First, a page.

•   Miller MD, Kline AJ, Gonzales J, Beach WR. Pitfalls associated with FasT-Fix meniscal
      repair. Arthroscopy. October 2002 (Vol. 18, Issue 8, Pages 939-943)

  •   Mehta VM and Terry MA. Cyclic Testing of 3 All-Inside Meniscal Repair Devices: A
      Biomechanical Analysis AJSM, Vol. 37, No. 12 Meniscal Cinch and the Ultra FasT-
      Fix performed better than the MaxFire


  •   Lambert EW, Bonner KF. Arthroscopic Meniscus Repair with Sutures: Outside-In
      Sports Med Arthrosc Rev. 2004;12:25-36.

  •   Wolf BR, Rodeo SR. Arthroscopic Meniscus Repair with Suture: Inside-Out with Fibrin
      Clot. Sports Med Arthrosc Rev. 2004;12:15-24.

  •   Bach BR, Jewell BF, Bush-Joseph C. Surgical Approaches for Medial and Lateral
      Meniscal Repairs. Techniques in Orthopedics 1993. 8(2): 120-128

  •   Laupattarakasem W, Sumanont S, Kesprayura S, Kasemkijwattana C. Arthroscopic
      Outside–In Meniscal Repair Through a Needle Hole (Technical Note) Arthroscopy, Vol.
      20, No 6 (July-August), 2004: pp 654-657 very clever technique

  •   Espejo‐Baena A, Figueroa‐Mata A,  Serrano‐Fernández J, Torre‐Solís F.  All‐Inside 
      Suture Technique Using Anterior Portals in Posterior Horn Tears of Lateral 
      Meniscus.   Arthroscopy, Vol 24, No 3 (March), 2008: pp 369.e1‐369.e4 
    •   Christian Stärke, M.D., Sebastian Kopf, M.D., Wolf Petersen, M.D., and Roland Becker,
        M.D. Current Concepts: Meniscal Repair. Arthroscopy: The Journal of Arthroscopic and
        Related Surgery, Vol 25, No 9 (September), 2009: pp 1033-1044


    •   Cohen, SB, Boyd L, Miller MD. Vascular Risk Associated With Meniscal Repair Using
        RapidLoc Versus FasT-Fix: Comparison of Two All-Inside Meniscal Devices. J Knee
        Surg. 2007; 20:235 beware fixators in the posterior horn lateral meniscus with FasT-
        Fix – use penetration limiter

    •   Kelly M, McNichol MF. Identification of the saphenous nerve at arthroscopy.
        Arthroscopy. Vol 19, No 5 (May-June), 2003: pp E46

    •   Klecker RJ, Winalski CS, Aliabadi P, Minas T. The Aberrant Anterior Tibial Artery:
        Magnetic Resonance Appearance, Prevalence, and Surgical. AJSM Vol 36, No. 4. May
        2008 2.1% incidence aberrant popliteal artery get pre-op MRI

           Meniscal Repair:                                        Overview
   Indications, Pre-op Evaluation,
           Post-op Factors                         • What tears should we fix?
                                                   • How can we tell before surgery?
               John D. Kelly IV                    • Discuss post op care
          University of Pennsylvania

                                                           Menisci Heal with Scar
          Indications: an Art
                                                            (not meniscal tissue)
• Principles:
      Some repaired menisci will heal
      Some won’t
      A repaired meniscus is not NORMAL, (but it
      is better than no meniscus!)

     We can help some patients with repair
     We can harm some patients with repair

                                                                  Arnoczky et al

    Repaired Menisci are Smaller                     The Question You Must Ask:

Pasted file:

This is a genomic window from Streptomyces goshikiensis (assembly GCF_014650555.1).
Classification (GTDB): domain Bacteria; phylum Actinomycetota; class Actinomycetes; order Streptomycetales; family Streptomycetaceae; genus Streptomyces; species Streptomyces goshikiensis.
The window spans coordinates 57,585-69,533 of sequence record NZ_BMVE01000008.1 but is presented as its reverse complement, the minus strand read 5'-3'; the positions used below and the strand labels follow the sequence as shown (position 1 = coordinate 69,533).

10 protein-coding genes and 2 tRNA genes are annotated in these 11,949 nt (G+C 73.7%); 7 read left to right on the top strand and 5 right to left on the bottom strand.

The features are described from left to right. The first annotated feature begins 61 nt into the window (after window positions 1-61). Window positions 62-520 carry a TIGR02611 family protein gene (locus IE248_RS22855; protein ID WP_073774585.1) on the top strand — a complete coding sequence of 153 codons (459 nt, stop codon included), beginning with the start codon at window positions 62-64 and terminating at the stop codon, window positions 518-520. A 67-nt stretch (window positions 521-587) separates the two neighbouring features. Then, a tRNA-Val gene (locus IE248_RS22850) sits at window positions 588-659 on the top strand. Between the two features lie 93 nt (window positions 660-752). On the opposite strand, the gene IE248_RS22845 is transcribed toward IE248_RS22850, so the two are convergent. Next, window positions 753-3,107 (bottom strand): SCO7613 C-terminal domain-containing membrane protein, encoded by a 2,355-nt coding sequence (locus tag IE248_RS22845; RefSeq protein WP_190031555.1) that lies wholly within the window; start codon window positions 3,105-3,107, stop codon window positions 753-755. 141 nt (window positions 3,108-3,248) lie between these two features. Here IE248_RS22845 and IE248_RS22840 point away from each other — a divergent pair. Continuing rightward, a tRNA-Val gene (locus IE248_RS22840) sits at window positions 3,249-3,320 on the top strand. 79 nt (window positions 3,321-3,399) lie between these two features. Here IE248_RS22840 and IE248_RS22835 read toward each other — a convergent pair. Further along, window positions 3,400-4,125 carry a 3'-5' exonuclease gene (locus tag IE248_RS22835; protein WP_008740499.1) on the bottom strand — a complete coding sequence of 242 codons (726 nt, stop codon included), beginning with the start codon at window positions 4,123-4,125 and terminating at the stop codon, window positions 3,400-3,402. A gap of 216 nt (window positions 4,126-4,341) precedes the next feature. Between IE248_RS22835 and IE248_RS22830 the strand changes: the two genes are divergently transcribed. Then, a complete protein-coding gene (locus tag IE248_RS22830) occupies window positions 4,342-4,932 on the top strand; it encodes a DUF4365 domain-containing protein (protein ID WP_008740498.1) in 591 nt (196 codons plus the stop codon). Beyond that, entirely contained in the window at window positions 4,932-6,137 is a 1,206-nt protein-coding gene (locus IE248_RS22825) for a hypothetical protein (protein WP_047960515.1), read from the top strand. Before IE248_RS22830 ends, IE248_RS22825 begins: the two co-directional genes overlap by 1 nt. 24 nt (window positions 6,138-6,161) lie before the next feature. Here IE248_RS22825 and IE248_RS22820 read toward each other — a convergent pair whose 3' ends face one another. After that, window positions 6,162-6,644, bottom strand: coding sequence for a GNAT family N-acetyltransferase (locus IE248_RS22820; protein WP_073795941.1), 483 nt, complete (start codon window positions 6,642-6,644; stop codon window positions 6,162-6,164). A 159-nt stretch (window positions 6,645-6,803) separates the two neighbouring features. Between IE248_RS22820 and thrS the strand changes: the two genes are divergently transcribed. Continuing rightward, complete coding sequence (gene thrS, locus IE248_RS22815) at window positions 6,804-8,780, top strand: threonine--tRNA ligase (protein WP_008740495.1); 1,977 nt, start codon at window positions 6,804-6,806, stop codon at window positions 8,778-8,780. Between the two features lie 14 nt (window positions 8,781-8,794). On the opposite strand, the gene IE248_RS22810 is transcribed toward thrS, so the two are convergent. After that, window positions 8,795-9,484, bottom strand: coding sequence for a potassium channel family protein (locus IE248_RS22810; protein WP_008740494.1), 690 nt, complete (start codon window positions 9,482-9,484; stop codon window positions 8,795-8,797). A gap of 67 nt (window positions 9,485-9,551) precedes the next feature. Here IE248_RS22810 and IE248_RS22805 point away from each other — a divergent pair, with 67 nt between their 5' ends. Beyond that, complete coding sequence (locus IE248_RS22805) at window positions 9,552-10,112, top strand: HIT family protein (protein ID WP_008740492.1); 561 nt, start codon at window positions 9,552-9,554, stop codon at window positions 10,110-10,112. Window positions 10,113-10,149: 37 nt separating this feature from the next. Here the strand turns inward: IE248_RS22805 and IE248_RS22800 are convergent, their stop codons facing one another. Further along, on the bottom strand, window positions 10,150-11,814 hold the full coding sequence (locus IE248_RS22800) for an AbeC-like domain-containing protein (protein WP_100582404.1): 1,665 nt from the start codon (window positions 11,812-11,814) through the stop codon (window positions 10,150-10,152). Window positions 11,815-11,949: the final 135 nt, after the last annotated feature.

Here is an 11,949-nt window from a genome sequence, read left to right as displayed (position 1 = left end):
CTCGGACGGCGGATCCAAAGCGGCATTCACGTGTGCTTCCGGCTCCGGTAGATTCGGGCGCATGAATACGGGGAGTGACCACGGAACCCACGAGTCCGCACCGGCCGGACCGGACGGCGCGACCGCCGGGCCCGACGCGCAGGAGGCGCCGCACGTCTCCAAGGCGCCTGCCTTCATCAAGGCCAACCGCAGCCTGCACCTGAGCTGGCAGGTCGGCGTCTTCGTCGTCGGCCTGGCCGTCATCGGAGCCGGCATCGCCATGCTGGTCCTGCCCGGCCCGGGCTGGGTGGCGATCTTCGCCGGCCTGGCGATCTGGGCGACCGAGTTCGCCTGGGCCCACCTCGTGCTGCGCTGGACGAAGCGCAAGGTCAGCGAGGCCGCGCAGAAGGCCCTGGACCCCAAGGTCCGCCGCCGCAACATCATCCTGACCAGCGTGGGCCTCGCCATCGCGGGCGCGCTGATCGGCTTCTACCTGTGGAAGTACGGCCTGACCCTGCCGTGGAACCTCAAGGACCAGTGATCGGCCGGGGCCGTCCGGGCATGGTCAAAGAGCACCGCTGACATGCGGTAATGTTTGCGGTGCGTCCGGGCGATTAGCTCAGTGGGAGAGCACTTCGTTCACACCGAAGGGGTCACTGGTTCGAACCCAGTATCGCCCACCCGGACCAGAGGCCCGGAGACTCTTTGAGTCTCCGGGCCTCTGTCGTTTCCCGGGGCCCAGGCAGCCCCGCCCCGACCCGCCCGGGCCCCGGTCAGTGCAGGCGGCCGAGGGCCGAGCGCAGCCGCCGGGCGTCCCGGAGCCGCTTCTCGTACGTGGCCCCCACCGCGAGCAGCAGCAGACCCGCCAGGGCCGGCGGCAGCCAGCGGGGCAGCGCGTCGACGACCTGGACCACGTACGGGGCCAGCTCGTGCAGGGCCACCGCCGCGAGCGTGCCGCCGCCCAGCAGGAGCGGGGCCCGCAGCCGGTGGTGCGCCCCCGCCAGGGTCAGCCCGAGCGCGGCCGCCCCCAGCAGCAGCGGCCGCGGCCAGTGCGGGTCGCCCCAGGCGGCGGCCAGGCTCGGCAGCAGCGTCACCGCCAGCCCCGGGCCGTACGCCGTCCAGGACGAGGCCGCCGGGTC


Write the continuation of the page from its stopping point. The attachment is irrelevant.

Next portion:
Pujol et al CT Arthrography

• the width of the repaired meniscus is            • In my hands, will a meniscus repair
  decreased by 10% to 15%                            HELP
•                                                    this patient?

      Meniscal Tear Classification                            Help Patients
                                                  • A successful repair may DELAY
       ‘Classic’ Indications
                                                    degenerative changes (Stein AJSM)
• Vascular areas                                  • A repaired meniscus may afford
  – Red on red - best
  – White on red - good
  – White on white – no                           • A repaired medial (and lateral) meniscus
     • Noyes good results in                        will protect an ACL graft
       young patients


                                                              Meniscal Repair:
                    Help Patients                              Not ‘Perfect’
  • Lateral menisectomy more consequential        • Rockborn – Repair vs Meniscectomy:
    than medial menisectomy (DJD)                   Long Term Follow UP with XRAY
  • Repair will assist success of chondral
    biologic ‘resurfacing’ (microfracture, ACI,        7yrs. Repair had more joint space on
    OATS etc.)                                              xray
                                                       13yrs. No difference in joint space
                                                            between repaired vs. resected

                Shelbourne 2003                                Majeski 2006
  • Repaired bucket handle medial tears at        • 64 patients with meniscus repair
    time of ACL Recon.                            • Followed 10 years
  • Clinical outcomes of repair not superior      • 46 developed DJD (vs 27 of contralateral
    to menisectomy                                  knee)
  • Repaired degenerative medial tears
    scored lower than repaired non
    degenerative tears

      Remember: Not All Tears are                       NOT ALL TEARS are CREATED
           Created Equal                                          EQUAL
 • Longitudinal tears preserve circumferential      • Irgang 2007
   fibers and maintain good measure of ‘hoop                patients with isolated medial
   stress’                                                  meniscal tears stratified into
                                                            tear types
                                                            longitudinal tears associated
                                                            with least chondral insult (root
                                                            avulsion worst!)